The Westmoreland County Airshow this weekend featured high-flying feats and created a bystander adrenaline rush as the Blue Angels roared overhead.
The Westmoreland County Airport Authority began hosting airshows in the 1970s. Since then, the performance has become one of the biggest and most popular in Pennsylvania, routinely featuring famous acts including the U.S. Navy Blue Angels and the U.S. Air Force Thunderbirds.
Airplane flyovers are not the only performances starred at Westmoreland through the years. For some thrill seekers, remaining in the plane to perform aerobatic stunts during the show did not quench their thirst for adventure. In 1976, performers took things a step further–a step off the plane and into the blue sky.
Several dare-devil skydivers highlighted the show by jumping in and landing in front of the crowd.
Skydiving in the 70s was not new to Pittsburgh The sport can trace its roots to over five decades before this spectacle.
Between 1924 and 1928, John Skelton, dubbed “Pittsburgh’s original dare-devil skydiver” by the Pittsburgh Press, toured the country as a wing-walker parachutist. In those four years, Mr. Skelton made over 300 jumps. His routine included jumping from a vintage World War I aircraft flying at 3,000 feet before landing near spectators. Since Mr. Skelton’s jumps were from a lower altitude than most of the free-fall skydiving popular today, he spent a majority of his time in the sky under an open parachute.
That is not to say Mr. Skelton did not face his fair share of close calls while floating back to Earth.
On one particularly memorable skydive, gusting winds carried him away from his landing target. Faced with either landing in a frigid river or a blazing steel mill furnace, he steered his canopy into a nearby tree. Although Mr. Skelton only suffered a sprained ankle from clambering out of the branches, his canopy was shredded.
Mr. Skelton married and “retired” shortly afterwards, but kept the chute as a memento. Despite the nerve-wracking landing, he confessed to the Press in 1976, “I’d like to try some free-fall jumps like today’s kids make.”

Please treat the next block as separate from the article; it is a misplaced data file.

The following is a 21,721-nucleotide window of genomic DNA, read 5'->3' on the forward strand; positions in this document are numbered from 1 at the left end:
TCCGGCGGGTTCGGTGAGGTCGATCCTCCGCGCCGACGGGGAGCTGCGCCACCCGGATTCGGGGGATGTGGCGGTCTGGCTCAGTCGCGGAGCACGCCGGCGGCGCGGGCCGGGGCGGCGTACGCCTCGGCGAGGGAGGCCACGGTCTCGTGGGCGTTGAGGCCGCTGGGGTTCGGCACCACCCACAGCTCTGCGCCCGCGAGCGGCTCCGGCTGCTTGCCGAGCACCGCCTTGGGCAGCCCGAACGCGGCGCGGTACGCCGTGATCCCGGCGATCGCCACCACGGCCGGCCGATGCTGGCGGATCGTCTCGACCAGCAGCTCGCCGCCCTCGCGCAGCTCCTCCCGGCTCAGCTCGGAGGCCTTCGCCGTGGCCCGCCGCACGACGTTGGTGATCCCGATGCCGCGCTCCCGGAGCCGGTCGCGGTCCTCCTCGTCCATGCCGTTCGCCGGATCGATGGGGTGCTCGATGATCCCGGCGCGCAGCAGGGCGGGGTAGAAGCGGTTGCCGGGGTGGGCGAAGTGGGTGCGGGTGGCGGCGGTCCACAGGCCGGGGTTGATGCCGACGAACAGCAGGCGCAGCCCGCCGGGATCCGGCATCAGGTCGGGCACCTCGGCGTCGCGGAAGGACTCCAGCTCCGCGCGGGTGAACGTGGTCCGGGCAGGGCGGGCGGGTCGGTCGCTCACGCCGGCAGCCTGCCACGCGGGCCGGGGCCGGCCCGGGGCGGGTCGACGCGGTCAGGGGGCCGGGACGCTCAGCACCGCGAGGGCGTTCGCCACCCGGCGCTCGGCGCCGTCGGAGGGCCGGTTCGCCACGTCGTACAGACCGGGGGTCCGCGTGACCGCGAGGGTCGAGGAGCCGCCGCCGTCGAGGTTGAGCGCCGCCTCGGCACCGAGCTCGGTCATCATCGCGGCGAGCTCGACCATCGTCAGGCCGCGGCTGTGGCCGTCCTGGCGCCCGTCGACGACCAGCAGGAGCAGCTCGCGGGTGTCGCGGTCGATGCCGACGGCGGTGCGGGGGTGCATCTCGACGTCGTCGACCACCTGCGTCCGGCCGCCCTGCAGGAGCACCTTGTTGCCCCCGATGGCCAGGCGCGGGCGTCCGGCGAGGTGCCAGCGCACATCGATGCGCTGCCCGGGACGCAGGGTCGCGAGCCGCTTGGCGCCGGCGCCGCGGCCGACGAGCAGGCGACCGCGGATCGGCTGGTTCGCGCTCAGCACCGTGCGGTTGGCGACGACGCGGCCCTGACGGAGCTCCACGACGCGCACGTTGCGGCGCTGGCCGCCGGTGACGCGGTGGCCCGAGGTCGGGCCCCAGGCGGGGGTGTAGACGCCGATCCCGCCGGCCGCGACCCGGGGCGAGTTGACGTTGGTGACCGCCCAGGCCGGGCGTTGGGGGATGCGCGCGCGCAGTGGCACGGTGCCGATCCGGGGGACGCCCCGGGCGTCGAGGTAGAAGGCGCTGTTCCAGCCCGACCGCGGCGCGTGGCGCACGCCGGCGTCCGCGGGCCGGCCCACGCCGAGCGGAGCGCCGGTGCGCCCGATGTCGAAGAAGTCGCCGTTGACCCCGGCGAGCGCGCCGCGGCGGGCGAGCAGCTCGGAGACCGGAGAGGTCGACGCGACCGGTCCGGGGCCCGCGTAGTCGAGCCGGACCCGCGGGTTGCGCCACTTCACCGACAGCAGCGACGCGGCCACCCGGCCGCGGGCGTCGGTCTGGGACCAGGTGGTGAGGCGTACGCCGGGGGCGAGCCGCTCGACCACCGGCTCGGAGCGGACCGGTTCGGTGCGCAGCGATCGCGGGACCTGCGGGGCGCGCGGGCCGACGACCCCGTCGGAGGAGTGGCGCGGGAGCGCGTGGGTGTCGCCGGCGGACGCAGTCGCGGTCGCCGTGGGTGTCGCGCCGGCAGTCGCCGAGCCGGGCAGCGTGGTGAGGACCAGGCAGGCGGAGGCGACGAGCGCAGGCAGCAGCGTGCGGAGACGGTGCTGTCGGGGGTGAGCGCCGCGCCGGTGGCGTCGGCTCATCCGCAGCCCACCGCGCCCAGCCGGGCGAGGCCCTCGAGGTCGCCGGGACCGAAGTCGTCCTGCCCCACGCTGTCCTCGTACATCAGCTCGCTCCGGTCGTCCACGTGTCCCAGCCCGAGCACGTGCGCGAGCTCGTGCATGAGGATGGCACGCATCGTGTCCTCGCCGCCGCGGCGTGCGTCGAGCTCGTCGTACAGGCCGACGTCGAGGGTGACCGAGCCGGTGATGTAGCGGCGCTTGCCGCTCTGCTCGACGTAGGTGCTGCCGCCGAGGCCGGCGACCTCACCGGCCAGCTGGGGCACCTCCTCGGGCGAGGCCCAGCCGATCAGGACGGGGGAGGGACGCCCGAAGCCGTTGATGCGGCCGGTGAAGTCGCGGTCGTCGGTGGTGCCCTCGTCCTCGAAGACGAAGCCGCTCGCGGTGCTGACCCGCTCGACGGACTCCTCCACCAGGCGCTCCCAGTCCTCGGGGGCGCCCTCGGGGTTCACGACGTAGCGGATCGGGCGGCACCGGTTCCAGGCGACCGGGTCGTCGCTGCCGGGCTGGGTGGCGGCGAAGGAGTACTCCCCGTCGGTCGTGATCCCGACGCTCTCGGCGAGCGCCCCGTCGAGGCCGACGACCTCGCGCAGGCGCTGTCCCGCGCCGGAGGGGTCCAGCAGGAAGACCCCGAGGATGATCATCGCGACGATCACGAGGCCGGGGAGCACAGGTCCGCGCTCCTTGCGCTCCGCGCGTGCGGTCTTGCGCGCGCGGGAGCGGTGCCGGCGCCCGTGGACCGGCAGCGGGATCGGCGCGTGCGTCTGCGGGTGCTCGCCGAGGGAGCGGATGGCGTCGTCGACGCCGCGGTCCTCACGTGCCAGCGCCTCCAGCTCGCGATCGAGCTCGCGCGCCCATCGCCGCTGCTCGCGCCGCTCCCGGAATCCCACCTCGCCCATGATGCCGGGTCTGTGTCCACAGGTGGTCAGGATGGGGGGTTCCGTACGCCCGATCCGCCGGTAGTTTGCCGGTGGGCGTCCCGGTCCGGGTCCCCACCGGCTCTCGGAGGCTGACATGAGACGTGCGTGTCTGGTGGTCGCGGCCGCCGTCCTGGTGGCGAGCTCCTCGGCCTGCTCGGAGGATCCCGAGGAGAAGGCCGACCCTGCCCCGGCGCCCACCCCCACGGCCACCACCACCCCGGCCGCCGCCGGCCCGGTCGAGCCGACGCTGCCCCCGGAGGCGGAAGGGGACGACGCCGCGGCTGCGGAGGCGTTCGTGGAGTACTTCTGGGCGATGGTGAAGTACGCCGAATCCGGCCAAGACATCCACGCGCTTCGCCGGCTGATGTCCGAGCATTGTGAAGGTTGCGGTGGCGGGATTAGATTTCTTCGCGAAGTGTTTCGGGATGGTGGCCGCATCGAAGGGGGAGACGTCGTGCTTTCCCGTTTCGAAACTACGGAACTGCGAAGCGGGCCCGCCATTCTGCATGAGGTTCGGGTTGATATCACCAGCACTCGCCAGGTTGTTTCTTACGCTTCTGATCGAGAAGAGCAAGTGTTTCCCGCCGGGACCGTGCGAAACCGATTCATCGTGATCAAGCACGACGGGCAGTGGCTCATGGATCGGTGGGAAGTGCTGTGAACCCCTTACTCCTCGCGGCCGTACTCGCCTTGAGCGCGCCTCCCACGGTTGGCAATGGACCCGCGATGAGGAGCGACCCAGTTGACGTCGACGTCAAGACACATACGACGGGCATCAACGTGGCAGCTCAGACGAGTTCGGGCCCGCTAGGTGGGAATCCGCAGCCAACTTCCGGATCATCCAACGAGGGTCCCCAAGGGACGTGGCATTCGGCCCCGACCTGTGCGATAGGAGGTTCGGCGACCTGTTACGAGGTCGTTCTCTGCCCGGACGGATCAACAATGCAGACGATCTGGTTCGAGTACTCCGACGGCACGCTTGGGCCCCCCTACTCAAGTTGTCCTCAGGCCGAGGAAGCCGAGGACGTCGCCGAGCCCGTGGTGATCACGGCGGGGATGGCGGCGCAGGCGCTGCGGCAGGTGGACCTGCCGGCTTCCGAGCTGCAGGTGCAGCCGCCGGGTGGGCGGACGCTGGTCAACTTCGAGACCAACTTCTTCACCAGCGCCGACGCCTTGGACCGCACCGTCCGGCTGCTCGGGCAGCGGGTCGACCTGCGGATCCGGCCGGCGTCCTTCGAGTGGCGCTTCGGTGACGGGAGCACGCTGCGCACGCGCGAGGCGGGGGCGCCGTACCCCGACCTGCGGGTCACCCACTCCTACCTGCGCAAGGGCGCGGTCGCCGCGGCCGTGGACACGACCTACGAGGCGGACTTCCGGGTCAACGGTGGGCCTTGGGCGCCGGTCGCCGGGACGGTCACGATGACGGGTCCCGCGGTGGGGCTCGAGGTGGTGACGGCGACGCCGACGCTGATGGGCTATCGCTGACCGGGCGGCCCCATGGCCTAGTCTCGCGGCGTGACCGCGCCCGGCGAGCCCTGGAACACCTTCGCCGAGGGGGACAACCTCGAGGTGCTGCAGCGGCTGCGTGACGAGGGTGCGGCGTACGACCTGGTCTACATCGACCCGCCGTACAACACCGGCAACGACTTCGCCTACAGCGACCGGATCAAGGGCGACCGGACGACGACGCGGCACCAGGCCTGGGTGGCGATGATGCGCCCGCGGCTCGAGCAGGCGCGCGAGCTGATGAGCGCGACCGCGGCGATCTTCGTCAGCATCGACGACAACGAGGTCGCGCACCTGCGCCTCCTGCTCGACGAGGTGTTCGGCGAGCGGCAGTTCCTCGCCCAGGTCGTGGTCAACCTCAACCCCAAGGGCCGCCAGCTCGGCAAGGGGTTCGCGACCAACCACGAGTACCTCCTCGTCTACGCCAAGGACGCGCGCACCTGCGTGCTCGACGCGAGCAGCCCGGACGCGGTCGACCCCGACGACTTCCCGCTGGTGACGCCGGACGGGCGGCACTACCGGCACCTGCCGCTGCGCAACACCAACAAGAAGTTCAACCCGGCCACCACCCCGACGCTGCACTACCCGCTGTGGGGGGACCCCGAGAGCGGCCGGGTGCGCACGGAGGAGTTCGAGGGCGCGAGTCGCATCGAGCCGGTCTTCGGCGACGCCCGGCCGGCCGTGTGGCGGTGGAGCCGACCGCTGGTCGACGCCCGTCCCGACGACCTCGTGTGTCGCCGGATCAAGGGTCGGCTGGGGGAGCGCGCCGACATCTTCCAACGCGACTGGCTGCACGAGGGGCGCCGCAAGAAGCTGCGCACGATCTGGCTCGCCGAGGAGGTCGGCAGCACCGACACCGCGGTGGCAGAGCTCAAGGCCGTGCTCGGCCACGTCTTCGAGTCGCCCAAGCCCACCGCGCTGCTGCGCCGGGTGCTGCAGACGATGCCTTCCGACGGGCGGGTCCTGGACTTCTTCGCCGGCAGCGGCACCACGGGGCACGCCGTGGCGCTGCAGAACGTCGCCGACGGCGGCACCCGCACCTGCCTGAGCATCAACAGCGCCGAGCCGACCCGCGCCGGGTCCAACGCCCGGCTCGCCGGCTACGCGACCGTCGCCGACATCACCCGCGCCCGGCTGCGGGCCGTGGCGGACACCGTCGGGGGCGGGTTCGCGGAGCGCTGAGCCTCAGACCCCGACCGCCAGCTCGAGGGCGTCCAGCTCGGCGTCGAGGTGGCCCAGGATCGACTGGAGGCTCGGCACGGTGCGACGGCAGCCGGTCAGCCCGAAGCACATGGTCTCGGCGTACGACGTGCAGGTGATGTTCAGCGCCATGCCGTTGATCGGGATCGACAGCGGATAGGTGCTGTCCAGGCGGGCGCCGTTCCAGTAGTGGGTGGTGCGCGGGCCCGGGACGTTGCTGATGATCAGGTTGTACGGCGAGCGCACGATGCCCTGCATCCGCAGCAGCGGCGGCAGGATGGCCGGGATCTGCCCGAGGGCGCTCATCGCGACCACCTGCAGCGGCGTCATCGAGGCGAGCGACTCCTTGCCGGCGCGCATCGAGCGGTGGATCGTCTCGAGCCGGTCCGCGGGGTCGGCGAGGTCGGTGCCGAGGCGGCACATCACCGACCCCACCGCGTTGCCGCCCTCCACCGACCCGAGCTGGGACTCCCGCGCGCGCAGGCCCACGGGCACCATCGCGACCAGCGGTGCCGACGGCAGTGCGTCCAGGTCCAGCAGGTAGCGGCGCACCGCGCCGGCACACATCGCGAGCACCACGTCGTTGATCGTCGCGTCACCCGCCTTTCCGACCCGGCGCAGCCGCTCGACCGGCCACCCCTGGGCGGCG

Mr. Skelton may have been the first skydiving dare-devil from the ‘Burgh, but he certainly was not the last Pennsylvania native to test the limits of human flight.
Most skydivers prefer ending a jump on dry land, but for skydiver Jim McGowan, large bodies of water were an intentional target. Why the water landings? Because in 1981 this Philadelphia man had his mind set on skydiving, despite being paraplegic. Without the control of his legs, landing on solid ground posed a great risk for broken bones.
On May 13, 1981, Mr. McGowan became the first paraplegic to skydive. The water of Lake Wallenpaupack in Pennsylvania’s Pocono Mountains cushioned his landing after jumping from 3,000 feet. He splashed into the lake’s chilly water and emerged with a beaming smile and held two thumbs-up in celebration. As a team of divers helped him from the lake, he told the Pittsburgh Press, “I feel fantastic.”
Mr. McGowan continued on in skydiving, setting multiple records on his way as the first paraplegic to perform different skydiving maneuvers. While McGowan told the Philadelphia Inquirer in 1986 that he had “very few problems,” his skydiving saga came with its fair share of scratches and scrapes.
After all, landing in water requires flotation devices, accuracy, and forethought. At one point, he overshot his target lake and broke an ankle on the rocky shore. Then there were the five jumps that he landed in a Florida lake before learning it was home to alligators.
His reaction to the scaly situation? A cheerful, “Live and learn.”
After making 20 skydives between 1981 and 1984, McGowan turned his attention to other hobbies, including an attempt to swim the English Channel. Present Day his work keeps him closer to the ground, though he still offers the advice, “You don’t have to settle for taking the safer route in life.”